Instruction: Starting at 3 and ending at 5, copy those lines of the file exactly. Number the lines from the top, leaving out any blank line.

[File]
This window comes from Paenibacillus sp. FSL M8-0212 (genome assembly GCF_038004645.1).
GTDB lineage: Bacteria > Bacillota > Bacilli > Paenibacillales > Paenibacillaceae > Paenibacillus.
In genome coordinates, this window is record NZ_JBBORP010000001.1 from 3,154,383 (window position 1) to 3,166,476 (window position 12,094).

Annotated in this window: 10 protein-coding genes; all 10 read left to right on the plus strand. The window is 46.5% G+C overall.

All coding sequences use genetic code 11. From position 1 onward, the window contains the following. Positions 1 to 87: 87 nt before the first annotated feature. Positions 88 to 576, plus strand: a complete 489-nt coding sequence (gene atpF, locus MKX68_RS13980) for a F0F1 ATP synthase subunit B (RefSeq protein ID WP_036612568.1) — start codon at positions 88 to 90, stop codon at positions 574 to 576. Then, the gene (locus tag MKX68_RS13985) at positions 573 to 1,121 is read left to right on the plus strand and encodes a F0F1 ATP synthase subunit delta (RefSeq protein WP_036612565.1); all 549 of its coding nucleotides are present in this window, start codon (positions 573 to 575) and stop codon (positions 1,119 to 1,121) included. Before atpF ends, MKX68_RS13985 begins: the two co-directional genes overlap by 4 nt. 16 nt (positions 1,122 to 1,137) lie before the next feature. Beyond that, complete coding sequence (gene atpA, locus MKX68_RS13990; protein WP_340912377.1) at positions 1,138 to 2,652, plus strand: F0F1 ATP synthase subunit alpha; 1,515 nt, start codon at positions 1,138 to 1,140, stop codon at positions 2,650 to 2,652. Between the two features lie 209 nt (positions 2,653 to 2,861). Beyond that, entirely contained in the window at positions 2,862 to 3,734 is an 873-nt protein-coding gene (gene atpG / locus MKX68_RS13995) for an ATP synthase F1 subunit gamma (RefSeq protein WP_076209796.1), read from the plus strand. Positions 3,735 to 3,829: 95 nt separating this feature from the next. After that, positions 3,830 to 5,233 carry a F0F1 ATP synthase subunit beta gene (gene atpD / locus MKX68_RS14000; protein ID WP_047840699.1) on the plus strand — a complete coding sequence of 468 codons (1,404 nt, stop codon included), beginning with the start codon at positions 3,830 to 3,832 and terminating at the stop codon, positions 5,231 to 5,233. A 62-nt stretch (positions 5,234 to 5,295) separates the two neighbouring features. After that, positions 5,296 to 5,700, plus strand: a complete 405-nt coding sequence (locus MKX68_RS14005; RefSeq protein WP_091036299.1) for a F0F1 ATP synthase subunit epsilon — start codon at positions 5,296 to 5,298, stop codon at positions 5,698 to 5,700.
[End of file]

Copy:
In genome coordinates, this window is record NZ_JBBORP010000001.1 from 3,154,383 (window position 1) to 3,166,476 (window position 12,094).

Annotated in this window: 10 protein-coding genes; all 10 read left to right on the plus strand. The window is 46.5% G+C overall.

All coding sequences use genetic code 11. From position 1 onward, the window contains the following. Positions 1 to 87: 87 nt before the first annotated feature. Positions 88 to 576, plus strand: a complete 489-nt coding sequence (gene atpF, locus MKX68_RS13980) for a F0F1 ATP synthase subunit B (RefSeq protein ID WP_036612568.1) — start codon at positions 88 to 90, stop codon at positions 574 to 576. Then, the gene (locus tag MKX68_RS13985) at positions 573 to 1,121 is read left to right on the plus strand and encodes a F0F1 ATP synthase subunit delta (RefSeq protein WP_036612565.1); all 549 of its coding nucleotides are present in this window, start codon (positions 573 to 575) and stop codon (positions 1,119 to 1,121) included. Before atpF ends, MKX68_RS13985 begins: the two co-directional genes overlap by 4 nt. 16 nt (positions 1,122 to 1,137) lie before the next feature. Beyond that, complete coding sequence (gene atpA, locus MKX68_RS13990; protein WP_340912377.1) at positions 1,138 to 2,652, plus strand: F0F1 ATP synthase subunit alpha; 1,515 nt, start codon at positions 1,138 to 1,140, stop codon at positions 2,650 to 2,652. Between the two features lie 209 nt (positions 2,653 to 2,861). Beyond that, entirely contained in the window at positions 2,862 to 3,734 is an 873-nt protein-coding gene (gene atpG / locus MKX68_RS13995) for an ATP synthase F1 subunit gamma (RefSeq protein WP_076209796.1), read from the plus strand. Positions 3,735 to 3,829: 95 nt separating this feature from the next. After that, positions 3,830 to 5,233 carry a F0F1 ATP synthase subunit beta gene (gene atpD / locus MKX68_RS14000; protein ID WP_047840699.1) on the plus strand — a complete coding sequence of 468 codons (1,404 nt, stop codon included), beginning with the start codon at positions 3,830 to 3,832 and terminating at the stop codon, positions 5,231 to 5,233. A 62-nt stretch (positions 5,234 to 5,295) separates the two neighbouring features. After that, positions 5,296 to 5,700, plus strand: a complete 405-nt coding sequence (locus MKX68_RS14005; RefSeq protein WP_091036299.1) for a F0F1 ATP synthase subunit epsilon — start codon at positions 5,296 to 5,298, stop codon at positions 5,698 to 5,700.